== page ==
I hear snatches of the songs of a common tailorbird, and an ashy prinia, diminutive residents of the area, which remain hidden for the moment. A clearing opens up on my right and it affords an expansive view of the freshwater body that is Lokhandwala Lake. I see four spanking new benches and the ground freshly bricked.
The history of Lokhanwala Lake is an interesting one. It is not a natural water body, but a rain-fed lake formed after a depression was created here, during the construction of the road to the BSES electricity substation in the late 1980s. Over time, a variety of aquatic vegetation mushroomed on the surrounds, creating a thriving wetland.
This morning, I am greeted by a large flock of lesser whistling ducks swimming peacefully, their high-pitched squeaks and whistles drowning out the crows and kites, at least in this area. They are accompanied by the larger Indian spot-billed ducks, fewer in number, and busy feeding on the vegetation growing on the lake’s surface. Though they are resident species, their numbers change depending on the weather and the lake’s depth. During particularly harsh summers, the lake dries down to a few large puddles, and the ducks have to look elsewhere for a temporary home until the monsoon.
I am unable to see any migratory ducks during this time of the year, not even the garganey — usually the first to arrive and the last to leave — but this is compensated with my sightings of resident species, such as Eurasian coots and common moorhens.
A harsh “chrrrr” from a bushy patch nearby, tells me that there is at least one winter migrant in the area: a Blyth’s reed warbler. From experience, I have learned that I am unlikely to see this skulking species, though I manage a brief glance on my binoculars as it flits among the bushes. A white-throated kingfisher perched on a stump in the distance, and a small blue kingfisher zipping over the surface of the lake, add dashes of colour to my morning. A group of yoga practitioners have also set up by now, and the scene is a peaceful one. Man and nature coexisting in harmony.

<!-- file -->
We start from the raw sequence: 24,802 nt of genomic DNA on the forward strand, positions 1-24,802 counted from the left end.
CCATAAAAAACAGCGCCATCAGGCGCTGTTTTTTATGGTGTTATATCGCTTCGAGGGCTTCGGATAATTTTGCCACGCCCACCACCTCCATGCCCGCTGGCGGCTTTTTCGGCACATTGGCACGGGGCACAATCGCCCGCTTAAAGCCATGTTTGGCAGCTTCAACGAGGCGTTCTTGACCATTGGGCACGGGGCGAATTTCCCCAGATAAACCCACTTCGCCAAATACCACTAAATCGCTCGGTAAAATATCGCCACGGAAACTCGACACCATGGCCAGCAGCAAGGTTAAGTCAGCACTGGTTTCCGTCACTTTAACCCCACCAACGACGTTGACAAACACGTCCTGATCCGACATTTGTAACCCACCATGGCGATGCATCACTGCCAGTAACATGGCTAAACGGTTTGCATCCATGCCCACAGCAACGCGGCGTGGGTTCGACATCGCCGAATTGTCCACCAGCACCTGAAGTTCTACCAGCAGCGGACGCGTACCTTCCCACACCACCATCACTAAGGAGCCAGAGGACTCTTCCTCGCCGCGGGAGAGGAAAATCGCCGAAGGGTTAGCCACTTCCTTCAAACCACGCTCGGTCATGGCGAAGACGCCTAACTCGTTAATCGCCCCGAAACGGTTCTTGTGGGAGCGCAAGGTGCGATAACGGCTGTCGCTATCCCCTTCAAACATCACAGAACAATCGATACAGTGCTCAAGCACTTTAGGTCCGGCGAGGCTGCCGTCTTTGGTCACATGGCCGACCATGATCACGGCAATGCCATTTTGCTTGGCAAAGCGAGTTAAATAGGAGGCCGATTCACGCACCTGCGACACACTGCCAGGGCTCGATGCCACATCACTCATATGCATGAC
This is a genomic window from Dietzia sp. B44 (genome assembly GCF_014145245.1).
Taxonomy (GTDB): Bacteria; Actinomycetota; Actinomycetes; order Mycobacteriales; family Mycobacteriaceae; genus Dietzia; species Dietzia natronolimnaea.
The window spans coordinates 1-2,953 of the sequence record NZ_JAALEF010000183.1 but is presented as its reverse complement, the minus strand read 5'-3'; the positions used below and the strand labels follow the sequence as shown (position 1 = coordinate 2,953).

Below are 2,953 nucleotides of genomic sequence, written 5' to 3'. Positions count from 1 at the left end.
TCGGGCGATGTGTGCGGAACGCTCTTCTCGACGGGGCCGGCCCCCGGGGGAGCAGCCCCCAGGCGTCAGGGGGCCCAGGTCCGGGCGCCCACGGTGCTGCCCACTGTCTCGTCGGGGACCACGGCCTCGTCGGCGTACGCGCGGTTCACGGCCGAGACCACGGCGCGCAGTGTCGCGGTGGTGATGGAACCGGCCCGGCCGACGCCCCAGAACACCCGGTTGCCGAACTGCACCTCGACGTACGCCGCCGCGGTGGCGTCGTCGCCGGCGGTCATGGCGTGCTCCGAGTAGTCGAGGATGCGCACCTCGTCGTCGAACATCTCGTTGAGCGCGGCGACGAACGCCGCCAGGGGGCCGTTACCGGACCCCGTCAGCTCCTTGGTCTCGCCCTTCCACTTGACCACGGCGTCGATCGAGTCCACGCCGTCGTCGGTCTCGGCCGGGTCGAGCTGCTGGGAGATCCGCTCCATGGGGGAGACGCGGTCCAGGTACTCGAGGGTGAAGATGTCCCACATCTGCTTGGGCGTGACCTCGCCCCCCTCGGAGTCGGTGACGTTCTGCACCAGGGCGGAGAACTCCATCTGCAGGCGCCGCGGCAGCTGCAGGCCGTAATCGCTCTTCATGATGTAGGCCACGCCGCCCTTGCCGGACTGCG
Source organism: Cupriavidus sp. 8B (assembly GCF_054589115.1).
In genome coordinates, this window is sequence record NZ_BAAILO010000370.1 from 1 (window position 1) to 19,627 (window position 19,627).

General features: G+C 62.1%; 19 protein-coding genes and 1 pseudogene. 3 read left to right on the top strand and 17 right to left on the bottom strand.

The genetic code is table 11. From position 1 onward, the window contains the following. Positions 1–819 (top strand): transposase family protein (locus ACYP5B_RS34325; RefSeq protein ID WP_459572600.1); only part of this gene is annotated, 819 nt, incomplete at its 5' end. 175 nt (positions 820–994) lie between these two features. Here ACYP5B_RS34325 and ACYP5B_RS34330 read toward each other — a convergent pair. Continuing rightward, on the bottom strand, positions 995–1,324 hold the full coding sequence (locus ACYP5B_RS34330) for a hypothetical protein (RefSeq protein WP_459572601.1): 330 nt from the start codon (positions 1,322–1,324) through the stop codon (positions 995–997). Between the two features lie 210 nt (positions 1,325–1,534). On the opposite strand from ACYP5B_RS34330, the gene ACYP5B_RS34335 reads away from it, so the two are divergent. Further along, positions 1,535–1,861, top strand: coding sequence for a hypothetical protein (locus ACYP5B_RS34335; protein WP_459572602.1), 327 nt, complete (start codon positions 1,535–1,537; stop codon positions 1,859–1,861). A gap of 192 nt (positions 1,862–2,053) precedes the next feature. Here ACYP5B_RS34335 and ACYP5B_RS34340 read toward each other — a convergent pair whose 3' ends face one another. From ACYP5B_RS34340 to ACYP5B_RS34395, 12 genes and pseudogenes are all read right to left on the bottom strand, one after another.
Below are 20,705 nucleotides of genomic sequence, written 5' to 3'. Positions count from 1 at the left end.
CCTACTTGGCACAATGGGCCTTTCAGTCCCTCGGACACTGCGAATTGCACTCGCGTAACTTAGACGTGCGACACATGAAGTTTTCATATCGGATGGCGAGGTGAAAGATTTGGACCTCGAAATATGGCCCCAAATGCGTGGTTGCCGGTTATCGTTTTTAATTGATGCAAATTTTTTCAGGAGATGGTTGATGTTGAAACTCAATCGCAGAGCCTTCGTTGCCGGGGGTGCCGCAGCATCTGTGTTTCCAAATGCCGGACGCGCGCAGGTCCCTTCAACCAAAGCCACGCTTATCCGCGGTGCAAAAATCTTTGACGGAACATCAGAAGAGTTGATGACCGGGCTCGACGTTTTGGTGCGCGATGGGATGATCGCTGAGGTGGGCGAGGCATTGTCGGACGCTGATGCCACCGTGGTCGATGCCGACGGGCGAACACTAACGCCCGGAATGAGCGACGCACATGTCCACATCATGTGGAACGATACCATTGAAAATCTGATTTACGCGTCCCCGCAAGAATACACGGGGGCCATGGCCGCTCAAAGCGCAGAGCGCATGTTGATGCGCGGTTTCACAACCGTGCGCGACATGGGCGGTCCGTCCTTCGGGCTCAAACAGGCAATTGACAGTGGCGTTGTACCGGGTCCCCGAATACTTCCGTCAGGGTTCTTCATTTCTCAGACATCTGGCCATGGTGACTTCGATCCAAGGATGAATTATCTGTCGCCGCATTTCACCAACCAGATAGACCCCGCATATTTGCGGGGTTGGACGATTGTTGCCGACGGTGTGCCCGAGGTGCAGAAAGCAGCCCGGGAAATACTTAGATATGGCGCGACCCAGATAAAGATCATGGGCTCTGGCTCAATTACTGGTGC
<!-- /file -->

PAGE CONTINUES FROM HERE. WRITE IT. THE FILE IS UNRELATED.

But this lake has faced a few threats in the last few years. The most prominent among them is garbage disposal: plastic, ceremonial offerings, packets of food waste, empty bottles etc. Despite awareness drives and dustbins being placed near the lake’s viewpoint, some visitors still throw refuse into the lake. There have also been cases of illegal fishing and mist-netting (when nets are staked to poles and held vertically to catch birds), but luckily these have been nipped in the bud by local authorities and vigilant citizens.
I slowly make my way out, spotting two more avian species: the red-whiskered bulbul, which gave itself away with its melodious calls, and the black drongo (another local migrant) being mobbed by a black kite. In fact, it is often the other way round, as drongos are well-known for mobbing birds of prey as a defensive tactic. You never know when you might see a curious natural history moment when you’re birding.